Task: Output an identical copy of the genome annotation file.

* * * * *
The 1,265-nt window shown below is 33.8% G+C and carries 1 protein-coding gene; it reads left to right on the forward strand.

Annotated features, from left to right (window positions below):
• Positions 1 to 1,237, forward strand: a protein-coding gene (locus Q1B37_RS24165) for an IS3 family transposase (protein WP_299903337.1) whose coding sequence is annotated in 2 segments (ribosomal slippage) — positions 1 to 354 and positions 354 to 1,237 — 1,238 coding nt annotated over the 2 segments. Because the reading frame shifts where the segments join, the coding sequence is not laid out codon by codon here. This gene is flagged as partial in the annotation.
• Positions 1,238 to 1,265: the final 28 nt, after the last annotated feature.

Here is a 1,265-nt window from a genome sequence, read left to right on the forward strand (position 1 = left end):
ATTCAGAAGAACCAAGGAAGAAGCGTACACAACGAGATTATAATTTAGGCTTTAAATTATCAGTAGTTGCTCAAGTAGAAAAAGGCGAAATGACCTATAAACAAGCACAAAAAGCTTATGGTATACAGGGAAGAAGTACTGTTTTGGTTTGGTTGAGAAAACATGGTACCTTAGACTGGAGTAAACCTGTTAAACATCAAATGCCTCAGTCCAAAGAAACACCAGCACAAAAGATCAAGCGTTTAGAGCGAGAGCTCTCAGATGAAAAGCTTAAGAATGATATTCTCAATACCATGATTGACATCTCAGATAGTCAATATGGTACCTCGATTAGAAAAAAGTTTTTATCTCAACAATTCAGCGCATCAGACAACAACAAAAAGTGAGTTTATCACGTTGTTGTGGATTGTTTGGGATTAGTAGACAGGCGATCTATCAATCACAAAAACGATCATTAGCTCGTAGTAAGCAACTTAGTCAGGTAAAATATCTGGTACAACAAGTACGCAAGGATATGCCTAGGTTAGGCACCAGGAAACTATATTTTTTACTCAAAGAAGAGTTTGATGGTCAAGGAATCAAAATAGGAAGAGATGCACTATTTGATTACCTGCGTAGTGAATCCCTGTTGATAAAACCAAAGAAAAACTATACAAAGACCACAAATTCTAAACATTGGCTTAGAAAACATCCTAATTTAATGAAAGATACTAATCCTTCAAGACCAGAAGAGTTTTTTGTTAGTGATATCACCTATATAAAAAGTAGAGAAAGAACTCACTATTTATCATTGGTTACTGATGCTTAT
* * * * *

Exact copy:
The 1,265-nt window shown below is 33.8% G+C and carries 1 protein-coding gene; it reads left to right on the forward strand.

Annotated features, from left to right (window positions below):
• Positions 1 to 1,237, forward strand: a protein-coding gene (locus Q1B37_RS24165) for an IS3 family transposase (protein WP_299903337.1) whose coding sequence is annotated in 2 segments (ribosomal slippage) — positions 1 to 354 and positions 354 to 1,237 — 1,238 coding nt annotated over the 2 segments. Because the reading frame shifts where the segments join, the coding sequence is not laid out codon by codon here. This gene is flagged as partial in the annotation.
• Positions 1,238 to 1,265: the final 28 nt, after the last annotated feature.

Here is a 1,265-nt window from a genome sequence, read left to right on the forward strand (position 1 = left end):
ATTCAGAAGAACCAAGGAAGAAGCGTACACAACGAGATTATAATTTAGGCTTTAAATTATCAGTAGTTGCTCAAGTAGAAAAAGGCGAAATGACCTATAAACAAGCACAAAAAGCTTATGGTATACAGGGAAGAAGTACTGTTTTGGTTTGGTTGAGAAAACATGGTACCTTAGACTGGAGTAAACCTGTTAAACATCAAATGCCTCAGTCCAAAGAAACACCAGCACAAAAGATCAAGCGTTTAGAGCGAGAGCTCTCAGATGAAAAGCTTAAGAATGATATTCTCAATACCATGATTGACATCTCAGATAGTCAATATGGTACCTCGATTAGAAAAAAGTTTTTATCTCAACAATTCAGCGCATCAGACAACAACAAAAAGTGAGTTTATCACGTTGTTGTGGATTGTTTGGGATTAGTAGACAGGCGATCTATCAATCACAAAAACGATCATTAGCTCGTAGTAAGCAACTTAGTCAGGTAAAATATCTGGTACAACAAGTACGCAAGGATATGCCTAGGTTAGGCACCAGGAAACTATATTTTTTACTCAAAGAAGAGTTTGATGGTCAAGGAATCAAAATAGGAAGAGATGCACTATTTGATTACCTGCGTAGTGAATCCCTGTTGATAAAACCAAAGAAAAACTATACAAAGACCACAAATTCTAAACATTGGCTTAGAAAACATCCTAATTTAATGAAAGATACTAATCCTTCAAGACCAGAAGAGTTTTTTGTTAGTGATATCACCTATATAAAAAGTAGAGAAAGAACTCACTATTTATCATTGGTTACTGATGCTTAT